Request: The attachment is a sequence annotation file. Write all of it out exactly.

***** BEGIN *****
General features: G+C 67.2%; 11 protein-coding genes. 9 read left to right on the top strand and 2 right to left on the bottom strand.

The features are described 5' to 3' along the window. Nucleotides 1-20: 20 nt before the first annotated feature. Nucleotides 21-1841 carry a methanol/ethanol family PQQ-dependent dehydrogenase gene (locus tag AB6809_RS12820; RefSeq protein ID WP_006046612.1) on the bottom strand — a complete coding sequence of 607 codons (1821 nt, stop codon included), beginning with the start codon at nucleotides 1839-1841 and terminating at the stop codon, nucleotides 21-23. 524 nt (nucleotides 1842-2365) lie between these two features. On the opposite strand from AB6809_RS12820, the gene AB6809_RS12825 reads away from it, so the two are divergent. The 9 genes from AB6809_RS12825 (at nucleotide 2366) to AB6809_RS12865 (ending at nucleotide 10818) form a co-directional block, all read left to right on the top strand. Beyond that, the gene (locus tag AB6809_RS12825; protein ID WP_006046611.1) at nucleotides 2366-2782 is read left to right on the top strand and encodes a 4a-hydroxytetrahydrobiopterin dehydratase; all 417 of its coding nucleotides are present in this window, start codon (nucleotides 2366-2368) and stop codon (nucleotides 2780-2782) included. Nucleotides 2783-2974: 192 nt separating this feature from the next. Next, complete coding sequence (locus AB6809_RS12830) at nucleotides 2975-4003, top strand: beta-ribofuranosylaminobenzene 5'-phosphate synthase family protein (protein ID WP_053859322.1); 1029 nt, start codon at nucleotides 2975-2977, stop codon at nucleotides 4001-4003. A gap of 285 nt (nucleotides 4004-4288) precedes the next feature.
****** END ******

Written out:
General features: G+C 67.2%; 11 protein-coding genes. 9 read left to right on the top strand and 2 right to left on the bottom strand.

The features are described 5' to 3' along the window. Nucleotides 1-20: 20 nt before the first annotated feature. Nucleotides 21-1841 carry a methanol/ethanol family PQQ-dependent dehydrogenase gene (locus tag AB6809_RS12820; RefSeq protein ID WP_006046612.1) on the bottom strand — a complete coding sequence of 607 codons (1821 nt, stop codon included), beginning with the start codon at nucleotides 1839-1841 and terminating at the stop codon, nucleotides 21-23. 524 nt (nucleotides 1842-2365) lie between these two features. On the opposite strand from AB6809_RS12820, the gene AB6809_RS12825 reads away from it, so the two are divergent. The 9 genes from AB6809_RS12825 (at nucleotide 2366) to AB6809_RS12865 (ending at nucleotide 10818) form a co-directional block, all read left to right on the top strand. Beyond that, the gene (locus tag AB6809_RS12825; protein ID WP_006046611.1) at nucleotides 2366-2782 is read left to right on the top strand and encodes a 4a-hydroxytetrahydrobiopterin dehydratase; all 417 of its coding nucleotides are present in this window, start codon (nucleotides 2366-2368) and stop codon (nucleotides 2780-2782) included. Nucleotides 2783-2974: 192 nt separating this feature from the next. Next, complete coding sequence (locus AB6809_RS12830) at nucleotides 2975-4003, top strand: beta-ribofuranosylaminobenzene 5'-phosphate synthase family protein (protein ID WP_053859322.1); 1029 nt, start codon at nucleotides 2975-2977, stop codon at nucleotides 4001-4003. A gap of 285 nt (nucleotides 4004-4288) precedes the next feature.